Tech Toy of the Month: Belkin Wireless USB Hub

belkin_wusb.jpgOver the course of the last 10 years, the Universal Serial Bus, otherwise known as USB, has changed the way we use computers for the better. Instead of several different types of ports, USB has become the standard for connecting nearly every type of computer peripheral available. Everything from keyboards to flash drives to printers to digital cameras can be connected via USB. USB is hot-pluggable, which means devices can be plugged in or removed without the need to reboot or without causing any damage, as was the case with older port technologies. The ease of USB has caused the proliferation of many types of USB devices, such as toy kittens and beverage chillers! With all the types of devices that users can plug into their computer, this has also caused the potential for a rats nest of cables. Fortunately, a technology that has been quietly developing for a few years should be soon coming to fruition.

Wireless USB, as the name implies, is USB without wires. Ultimately, the plan is that devices and computers will be created with wireless USB built-in. This will allow for truly wireless USB devices. Users will be able to bring a wireless USB peripheral within range of their computer with wireless USB and “connect” it to their computer just as easily as they do today with a wired USB device.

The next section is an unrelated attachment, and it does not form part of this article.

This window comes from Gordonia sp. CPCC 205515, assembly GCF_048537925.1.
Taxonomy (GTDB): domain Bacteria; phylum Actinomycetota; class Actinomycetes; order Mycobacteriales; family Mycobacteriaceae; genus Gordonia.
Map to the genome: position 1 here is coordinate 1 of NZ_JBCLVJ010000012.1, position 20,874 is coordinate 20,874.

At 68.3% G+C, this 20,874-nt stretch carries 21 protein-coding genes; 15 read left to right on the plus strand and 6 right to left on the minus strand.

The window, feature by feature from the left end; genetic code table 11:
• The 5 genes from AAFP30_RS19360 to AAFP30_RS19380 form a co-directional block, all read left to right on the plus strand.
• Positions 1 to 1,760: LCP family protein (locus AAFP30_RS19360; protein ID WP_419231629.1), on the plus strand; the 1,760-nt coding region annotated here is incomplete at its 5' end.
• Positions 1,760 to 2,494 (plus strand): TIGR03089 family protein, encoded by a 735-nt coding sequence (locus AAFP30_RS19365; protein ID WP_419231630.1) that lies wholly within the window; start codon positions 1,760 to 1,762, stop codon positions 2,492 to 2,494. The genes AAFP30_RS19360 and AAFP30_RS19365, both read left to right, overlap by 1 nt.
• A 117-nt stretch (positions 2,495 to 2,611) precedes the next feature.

However, at this time few truly wireless USB devices exist. In the interim manufacturers are creating wireless USB hubs that allow today’s wired USB devices to be connected wirelessly to a computer. One good example I found is the simply named Wireless USB Hub from Belkin. While certainly not for everyone, for those users who have a lot of USB devices and could benefit from placing some devices away from their computer, wireless USB hubs like these could be very useful. By moving some devices away from the computer, users reduce the amount of cables connected directly to their computer, helping simplify cable management. It may also increase the amount of usable desk space for some users.

Unfortunately, at this time the Belkin Wireless USB Hub only works with Windows. Mac drivers are in the works and other companies are also working on wireless USB hubs that will work with the Macintosh. Additionally, reviews of the Belkin device show that while performance is generally overall very good, the further the device is moved from the computer, the worse the performance becomes. Therefore, for devices that require higher speed, such as USB hard drives or flash drives, using them wirelessly may not be the best option. Finally, the list price of the Belkin device is currently $199, which seems a bit pricey. But as all technology tends to do, this price will probably come down fairly quickly.

So if you’re someone who has a mess of USB devices at their desk, look into the Belkin Wireless USB Hub. It may help you make some room on your desk for those USB cup warmers or toy missile launchers!

If you have come across an interesting device or emerging technology, please let me know and I may include it in a future newsletter.